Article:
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  • Mum who has advanced vascular dementia



    1 reply

    My mum has had dementia for around five years, unfortunately it wasn't properly diagnosed until 2016 after many attempts by myself and my sister advising him that he needs to get a proper diagnosis for mum, my dad partially came out of denial and followed through the process of getting mum diagnosed. Anyway to cut a long story short my mum has been diagnosed with advanced vascular dementia. She is now unable to walk, talk, eat by herself and is incontinent and has a stoma bag. My dad is doing a grand job looking after her on a full time basis at home along with carers who visit three times a day. However i see mum going down hill and he just does not see this and makes up his own reasons why she is like this, I find it heart wrenching. I now believe she is beginning to suffer. Unfortunately mum can't communicate when she is in pain or discomfort, I can only go on facial expressions.

    I advise on various matters only to get a short Sharpe retaliatory answer which can end up in an argument. I now longer advise just to keep the peace but I continue to see my mum going down hill and is suffering and believe she would be better off in a nursing home. The only person dad will listen to are professionals such as a GP. Although I have a joint power of attorney I can't over rule his decisions. He said that he will have mum at home even if it kills him. She needs proper care with stimulus. My dad refuses to take rest bite care and believes the best care for mum is at home.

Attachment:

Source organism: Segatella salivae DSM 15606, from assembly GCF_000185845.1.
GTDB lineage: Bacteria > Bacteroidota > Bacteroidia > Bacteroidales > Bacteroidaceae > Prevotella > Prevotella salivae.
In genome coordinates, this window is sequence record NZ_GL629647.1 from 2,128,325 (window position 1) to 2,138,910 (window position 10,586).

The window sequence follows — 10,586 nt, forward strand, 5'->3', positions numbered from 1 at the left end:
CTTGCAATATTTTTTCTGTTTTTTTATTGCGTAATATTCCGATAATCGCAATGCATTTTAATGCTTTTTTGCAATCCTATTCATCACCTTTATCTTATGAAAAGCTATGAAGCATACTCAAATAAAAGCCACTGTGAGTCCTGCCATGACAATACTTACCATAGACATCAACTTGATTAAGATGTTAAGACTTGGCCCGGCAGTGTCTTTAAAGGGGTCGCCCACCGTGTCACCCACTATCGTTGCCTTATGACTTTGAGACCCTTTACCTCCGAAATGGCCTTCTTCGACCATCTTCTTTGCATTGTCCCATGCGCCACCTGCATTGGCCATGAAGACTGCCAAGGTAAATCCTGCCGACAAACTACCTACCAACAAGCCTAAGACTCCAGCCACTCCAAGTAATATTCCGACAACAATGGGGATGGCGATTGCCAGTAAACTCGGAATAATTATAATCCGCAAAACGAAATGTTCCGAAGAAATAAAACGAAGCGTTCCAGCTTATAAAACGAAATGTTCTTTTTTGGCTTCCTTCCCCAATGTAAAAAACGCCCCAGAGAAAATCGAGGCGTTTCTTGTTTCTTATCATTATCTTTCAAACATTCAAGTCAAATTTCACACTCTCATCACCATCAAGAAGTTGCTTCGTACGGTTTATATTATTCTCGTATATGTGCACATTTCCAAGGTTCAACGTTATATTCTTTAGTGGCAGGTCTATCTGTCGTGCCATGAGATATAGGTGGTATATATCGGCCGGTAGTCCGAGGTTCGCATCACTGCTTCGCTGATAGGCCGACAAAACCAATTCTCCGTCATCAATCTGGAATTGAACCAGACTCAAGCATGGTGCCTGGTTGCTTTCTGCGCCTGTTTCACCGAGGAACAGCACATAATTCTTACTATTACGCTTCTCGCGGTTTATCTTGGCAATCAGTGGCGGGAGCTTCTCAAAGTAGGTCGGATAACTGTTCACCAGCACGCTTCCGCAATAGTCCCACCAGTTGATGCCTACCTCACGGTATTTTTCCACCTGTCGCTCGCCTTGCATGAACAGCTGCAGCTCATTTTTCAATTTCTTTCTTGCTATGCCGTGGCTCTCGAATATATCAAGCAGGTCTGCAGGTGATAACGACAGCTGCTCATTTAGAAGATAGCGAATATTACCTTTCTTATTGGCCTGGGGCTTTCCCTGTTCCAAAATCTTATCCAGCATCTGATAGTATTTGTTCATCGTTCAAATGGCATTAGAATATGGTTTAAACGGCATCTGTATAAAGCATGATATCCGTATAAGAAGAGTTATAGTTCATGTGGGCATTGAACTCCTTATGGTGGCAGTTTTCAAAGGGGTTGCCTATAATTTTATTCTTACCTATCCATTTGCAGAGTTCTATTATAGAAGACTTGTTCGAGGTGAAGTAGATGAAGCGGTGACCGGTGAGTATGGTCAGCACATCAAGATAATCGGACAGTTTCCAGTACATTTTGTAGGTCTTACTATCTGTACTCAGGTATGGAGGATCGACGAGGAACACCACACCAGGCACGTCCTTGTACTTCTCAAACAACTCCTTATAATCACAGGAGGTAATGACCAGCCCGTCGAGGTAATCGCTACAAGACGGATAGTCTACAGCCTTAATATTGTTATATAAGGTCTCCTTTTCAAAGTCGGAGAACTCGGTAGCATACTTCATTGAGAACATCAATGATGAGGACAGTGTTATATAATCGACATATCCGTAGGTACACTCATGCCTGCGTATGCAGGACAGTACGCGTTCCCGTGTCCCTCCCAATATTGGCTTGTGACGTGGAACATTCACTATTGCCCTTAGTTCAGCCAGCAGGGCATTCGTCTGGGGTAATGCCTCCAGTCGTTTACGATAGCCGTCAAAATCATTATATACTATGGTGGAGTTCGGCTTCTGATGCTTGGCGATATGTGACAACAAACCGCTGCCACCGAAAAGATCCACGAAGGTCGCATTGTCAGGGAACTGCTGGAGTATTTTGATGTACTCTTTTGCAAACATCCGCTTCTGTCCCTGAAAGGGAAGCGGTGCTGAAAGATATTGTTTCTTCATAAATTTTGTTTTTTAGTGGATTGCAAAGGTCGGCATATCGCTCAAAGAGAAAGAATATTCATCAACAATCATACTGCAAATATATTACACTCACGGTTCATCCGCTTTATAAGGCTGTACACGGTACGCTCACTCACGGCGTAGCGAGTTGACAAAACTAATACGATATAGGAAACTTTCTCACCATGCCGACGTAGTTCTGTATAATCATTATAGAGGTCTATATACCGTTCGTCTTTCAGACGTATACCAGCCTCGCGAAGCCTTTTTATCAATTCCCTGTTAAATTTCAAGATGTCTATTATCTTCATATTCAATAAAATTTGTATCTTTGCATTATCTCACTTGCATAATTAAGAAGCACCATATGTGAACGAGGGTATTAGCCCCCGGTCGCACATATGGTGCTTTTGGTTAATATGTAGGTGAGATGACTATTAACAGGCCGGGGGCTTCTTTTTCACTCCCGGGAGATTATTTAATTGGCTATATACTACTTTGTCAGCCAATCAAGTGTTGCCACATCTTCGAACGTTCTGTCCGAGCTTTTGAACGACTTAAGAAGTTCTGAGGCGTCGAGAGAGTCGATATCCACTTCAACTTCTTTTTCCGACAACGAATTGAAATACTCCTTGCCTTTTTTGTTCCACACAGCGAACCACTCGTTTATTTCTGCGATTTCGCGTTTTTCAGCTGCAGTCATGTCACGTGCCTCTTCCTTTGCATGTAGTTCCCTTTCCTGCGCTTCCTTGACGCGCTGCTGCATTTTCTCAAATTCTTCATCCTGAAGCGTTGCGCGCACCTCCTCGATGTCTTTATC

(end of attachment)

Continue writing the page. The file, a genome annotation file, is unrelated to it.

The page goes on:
I respect my father an awful lot for wanting to look after mum but I feel useless when I see her in such a state at home, when I believe she could get better 24 hour care in a proper nursing home. 

    I now find this heart wrenching when I go round to see them both and each visit now gets harder. Just don't know what to do?


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  • Support

    Dear Jivebunny,


    I’m sorry to hear about your mum’s diagnosis and the concerns that you have for her.


    Witnessing a loved one’s health deteriorating can be an emotional time. This may be heightened when family members have different ideas on how best to meet their loved one’s care needs.


    You mention that your dad is comfortable receiving advice from health care professionals. Do you feel he would be ok with you both discussing the worries you have about your mum’s deterioration and the best way to meet her care needs together with someone like the GP? You could discuss with the GP if it would be appropriate for mum to be referred to the community palliative care team for help with pain management or any other support they may be able to offer.


    Would short periods of respite in the home through a sitting service be an option? As well giving your dad a few hours break, your mum would hopefully get some stimulus from this longer period of time with a carer. The Carers Trust may be able to advise you of services in your parent’s area,

    He is also entitled to a carer’s assessment from social services; you can read more about this here -


    If you would like to talk about things in more detail please call our Freephone Support Line on 0800 090 2309, or drop us a line via Web Chat:

    Best Wishes


    Marie Curie Support Line

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